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xvdragonx
05-17-2008, 09:11 PM
hey guys sorry if this may seem stupid but i tried googling it and i couldnt find the answer....well anyways to the point...does lanikai make a solid koa tenor?

Ukulele_Junkie
05-17-2008, 09:13 PM
yes they do, hard to come by tho, around $550 usd

Ukulele_Junkie
05-17-2008, 09:15 PM
i found a super concert

http://cgi.ebay.com/Lanikai-LK1-SC-Solid-Koa-Super-Concert-Ukulele-w-case_W0QQitemZ300219965656QQihZ020QQcategoryZ16224 QQrdZ1QQssPageNameZWD1VQQcmdZViewItemQQ_trksidZp16 38Q2em118Q2el1247

Lanark
05-18-2008, 02:18 AM
Yeah, that guy's got a couple sopranos too.

Lanakai's LK series are the solid koa ones that Kanile'a built for them for a while. I've got the concert model. (LK-1C) I like it very much. I think they only made several hundred of them for Lanakai

Before I bought mine I emailed Kanile'a about them and Joe said :

"Our Kanile’a and Lanikai models were built the exact same way. The only difference is that we have stopped making the Lanikai’s which makes them all collectables. We did not sacrifice any thing with those ‘ukulele. They all got our UV cured finish along with the Aquila Corde strings, and Nubone nut and saddle. The only difference might be the bracing. We switched to our TRU bracing system after most of the Lanikai’s were built depending on the building date."

It's a nice way to get a Kanile'a ukulele for a lot less if you don't mind that it doesn't say "Kanile'a" on the headstock. As I said, I'm super happy with mine.

But, That being said, I don't remember ever coming across a tenor when I was doing all my looking. (but I also wasn't looking for a tenor.) They might be out there, but pretty rare.

xvdragonx
05-18-2008, 06:48 AM
Yeah, that guy's got a couple sopranos too.

Lanakai's LK series are the solid koa ones that Kanile'a built for them for a while. I've got the concert model. (LK-1C) I like it very much. I think they only made several hundred of them for Lanakai

Before I bought mine I emailed Kanile'a about them and Joe said :

"Our Kanile’a and Lanikai models were built the exact same way. The only difference is that we have stopped making the Lanikai’s which makes them all collectables. We did not sacrifice any thing with those ‘ukulele. They all got our UV cured finish along with the Aquila Corde strings, and Nubone nut and saddle. The only difference might be the bracing. We switched to our TRU bracing system after most of the Lanikai’s were built depending on the building date."

It's a nice way to get a Kanile'a ukulele for a lot less if you don't mind that it doesn't say "Kanile'a" on the headstock. As I said, I'm super happy with mine.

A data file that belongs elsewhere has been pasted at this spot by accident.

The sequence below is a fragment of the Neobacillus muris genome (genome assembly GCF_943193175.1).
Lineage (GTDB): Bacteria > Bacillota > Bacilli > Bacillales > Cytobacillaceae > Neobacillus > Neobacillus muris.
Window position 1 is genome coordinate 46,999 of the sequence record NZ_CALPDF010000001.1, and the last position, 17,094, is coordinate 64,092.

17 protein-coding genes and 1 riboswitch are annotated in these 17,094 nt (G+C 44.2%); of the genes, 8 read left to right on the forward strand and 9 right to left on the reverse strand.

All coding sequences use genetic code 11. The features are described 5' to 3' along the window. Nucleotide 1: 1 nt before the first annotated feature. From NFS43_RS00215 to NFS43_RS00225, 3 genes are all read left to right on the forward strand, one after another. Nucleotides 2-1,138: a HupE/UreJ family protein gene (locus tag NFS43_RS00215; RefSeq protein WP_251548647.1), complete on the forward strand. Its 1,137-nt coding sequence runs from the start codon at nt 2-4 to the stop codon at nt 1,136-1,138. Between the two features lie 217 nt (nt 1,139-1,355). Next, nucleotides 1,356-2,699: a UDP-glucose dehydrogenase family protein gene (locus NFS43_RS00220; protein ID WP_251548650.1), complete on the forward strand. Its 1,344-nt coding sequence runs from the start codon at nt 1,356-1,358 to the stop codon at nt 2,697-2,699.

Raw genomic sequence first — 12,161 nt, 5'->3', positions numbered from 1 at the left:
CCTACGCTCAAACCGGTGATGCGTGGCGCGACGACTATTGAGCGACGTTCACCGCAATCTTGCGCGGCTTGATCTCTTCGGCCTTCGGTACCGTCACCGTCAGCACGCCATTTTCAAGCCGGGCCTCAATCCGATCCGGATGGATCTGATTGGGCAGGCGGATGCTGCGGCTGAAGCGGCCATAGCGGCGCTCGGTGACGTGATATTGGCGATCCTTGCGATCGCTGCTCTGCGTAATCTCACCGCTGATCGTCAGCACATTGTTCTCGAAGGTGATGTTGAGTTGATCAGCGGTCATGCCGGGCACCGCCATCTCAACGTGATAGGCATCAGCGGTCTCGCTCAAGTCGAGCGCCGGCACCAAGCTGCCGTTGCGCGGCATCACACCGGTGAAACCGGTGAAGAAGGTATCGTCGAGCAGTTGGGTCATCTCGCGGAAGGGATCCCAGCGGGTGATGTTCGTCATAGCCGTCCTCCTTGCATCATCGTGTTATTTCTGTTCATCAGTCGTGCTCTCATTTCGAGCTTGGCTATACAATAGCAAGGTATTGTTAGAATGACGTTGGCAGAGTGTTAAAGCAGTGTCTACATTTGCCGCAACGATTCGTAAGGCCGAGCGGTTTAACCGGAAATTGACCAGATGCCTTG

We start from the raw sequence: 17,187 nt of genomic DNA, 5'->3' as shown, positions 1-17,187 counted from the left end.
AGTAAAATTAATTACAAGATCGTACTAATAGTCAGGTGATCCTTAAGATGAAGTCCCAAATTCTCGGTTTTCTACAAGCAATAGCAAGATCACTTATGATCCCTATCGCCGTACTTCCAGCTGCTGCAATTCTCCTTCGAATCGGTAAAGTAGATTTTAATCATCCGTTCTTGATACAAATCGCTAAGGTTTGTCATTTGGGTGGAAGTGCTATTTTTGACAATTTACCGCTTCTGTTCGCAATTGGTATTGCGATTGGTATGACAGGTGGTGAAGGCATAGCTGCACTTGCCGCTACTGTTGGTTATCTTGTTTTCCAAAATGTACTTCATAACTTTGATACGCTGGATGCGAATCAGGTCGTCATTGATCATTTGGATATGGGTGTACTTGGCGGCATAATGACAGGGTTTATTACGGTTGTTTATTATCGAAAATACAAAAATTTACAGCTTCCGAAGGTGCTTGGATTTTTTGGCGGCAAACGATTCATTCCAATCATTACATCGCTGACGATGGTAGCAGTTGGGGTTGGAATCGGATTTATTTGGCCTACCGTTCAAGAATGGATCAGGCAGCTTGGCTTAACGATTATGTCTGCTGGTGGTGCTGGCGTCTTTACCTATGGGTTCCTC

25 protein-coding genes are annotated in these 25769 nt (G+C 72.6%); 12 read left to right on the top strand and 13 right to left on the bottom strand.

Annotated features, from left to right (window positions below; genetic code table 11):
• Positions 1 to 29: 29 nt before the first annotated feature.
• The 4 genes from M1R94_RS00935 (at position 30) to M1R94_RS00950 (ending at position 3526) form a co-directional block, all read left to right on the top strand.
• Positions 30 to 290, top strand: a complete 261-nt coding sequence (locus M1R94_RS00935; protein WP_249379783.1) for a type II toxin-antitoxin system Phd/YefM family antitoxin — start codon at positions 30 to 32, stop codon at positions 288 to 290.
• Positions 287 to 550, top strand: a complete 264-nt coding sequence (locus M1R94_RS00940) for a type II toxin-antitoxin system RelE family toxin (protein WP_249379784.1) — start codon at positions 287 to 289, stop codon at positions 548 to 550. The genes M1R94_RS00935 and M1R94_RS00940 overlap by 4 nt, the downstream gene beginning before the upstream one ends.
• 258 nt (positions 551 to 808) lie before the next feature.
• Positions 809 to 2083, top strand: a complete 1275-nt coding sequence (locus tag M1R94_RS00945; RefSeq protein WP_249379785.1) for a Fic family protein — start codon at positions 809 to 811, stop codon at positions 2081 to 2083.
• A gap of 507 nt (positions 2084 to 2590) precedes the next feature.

But, That being said, I don't remember ever coming across a tenor when I was doing all my looking. (but I also wasn't looking for a tenor.) They might be out there, but pretty rare.

thanx for the info, haha another quick question though how can you visually tell the different between solid koa and laminated koa....?

Lanark
05-18-2008, 09:35 AM
Based entirely on the two instruments I've got, I'd suggest looking at the cross section of the wood around the sound hole.

On the LK-1C you can see that it's all one piece and solid.

On the cheaper Leolani laminate you can very obviously see where there's the nice veneer over a couple of other layers.

It's kind of like an oreo. There's the thin nice grained top layer and a solid very thin bottom layer and in between a sort of spit and sawdust plywood center.

In general though, when you're shopping around most sellers and retailers will go out of their way to let you know if something is solid wood since it is a big selling point.
If it's not otherwise noted, you can generally expect it to be a laminate of some kind.

xvdragonx
05-18-2008, 11:24 AM
Based entirely on the two instruments I've got, I'd suggest looking at the cross section of the wood around the sound hole.

On the LK-1C you can see that it's all one piece and solid.

On the cheaper Leolani laminate you can very obviously see where there's the nice veneer over a couple of other layers.

It's kind of like an oreo. There's the thin nice grained top layer and a solid very thin bottom layer and in between a sort of spit and sawdust plywood center.

In general though, when you're shopping around most sellers and retailers will go out of their way to let you know if something is solid wood since it is a big selling point.
If it's not otherwise noted, you can generally expect it to be a laminate of some kind.

dang you guys are awesome!!!! i cant wait till finals are over so i can really dedicate some real time to practicing...